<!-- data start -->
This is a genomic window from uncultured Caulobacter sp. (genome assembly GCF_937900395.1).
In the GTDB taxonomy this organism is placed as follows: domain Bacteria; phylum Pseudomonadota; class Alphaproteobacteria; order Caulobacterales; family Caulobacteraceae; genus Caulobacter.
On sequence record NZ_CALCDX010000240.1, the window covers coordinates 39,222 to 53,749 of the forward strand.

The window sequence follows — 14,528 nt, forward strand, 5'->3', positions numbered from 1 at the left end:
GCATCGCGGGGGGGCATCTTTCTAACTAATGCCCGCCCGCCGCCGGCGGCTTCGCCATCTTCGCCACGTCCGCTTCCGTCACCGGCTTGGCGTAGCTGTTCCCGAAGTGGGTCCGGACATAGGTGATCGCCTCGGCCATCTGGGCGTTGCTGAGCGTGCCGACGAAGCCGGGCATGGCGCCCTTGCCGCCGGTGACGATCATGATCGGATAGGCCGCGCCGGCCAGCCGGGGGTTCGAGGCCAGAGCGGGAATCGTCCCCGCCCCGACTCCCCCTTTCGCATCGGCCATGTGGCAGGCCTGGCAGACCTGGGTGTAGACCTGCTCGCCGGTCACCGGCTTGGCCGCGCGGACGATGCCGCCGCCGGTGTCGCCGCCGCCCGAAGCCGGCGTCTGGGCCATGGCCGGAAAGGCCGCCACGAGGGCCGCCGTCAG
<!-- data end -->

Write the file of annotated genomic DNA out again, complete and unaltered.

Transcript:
This is a genomic window from uncultured Caulobacter sp. (genome assembly GCF_937900395.1).
In the GTDB taxonomy this organism is placed as follows: domain Bacteria; phylum Pseudomonadota; class Alphaproteobacteria; order Caulobacterales; family Caulobacteraceae; genus Caulobacter.
On sequence record NZ_CALCDX010000240.1, the window covers coordinates 39,222 to 53,749 of the forward strand.

The window sequence follows — 14,528 nt, forward strand, 5'->3', positions numbered from 1 at the left end:
GCATCGCGGGGGGGCATCTTTCTAACTAATGCCCGCCCGCCGCCGGCGGCTTCGCCATCTTCGCCACGTCCGCTTCCGTCACCGGCTTGGCGTAGCTGTTCCCGAAGTGGGTCCGGACATAGGTGATCGCCTCGGCCATCTGGGCGTTGCTGAGCGTGCCGACGAAGCCGGGCATGGCGCCCTTGCCGCCGGTGACGATCATGATCGGATAGGCCGCGCCGGCCAGCCGGGGGTTCGAGGCCAGAGCGGGAATCGTCCCCGCCCCGACTCCCCCTTTCGCATCGGCCATGTGGCAGGCCTGGCAGACCTGGGTGTAGACCTGCTCGCCGGTCACCGGCTTGGCCGCGCGGACGATGCCGCCGCCGGTGTCGCCGCCGCCCGAAGCCGGCGTCTGGGCCATGGCCGGAAAGGCCGCCACGAGGGCCGCCGTCAG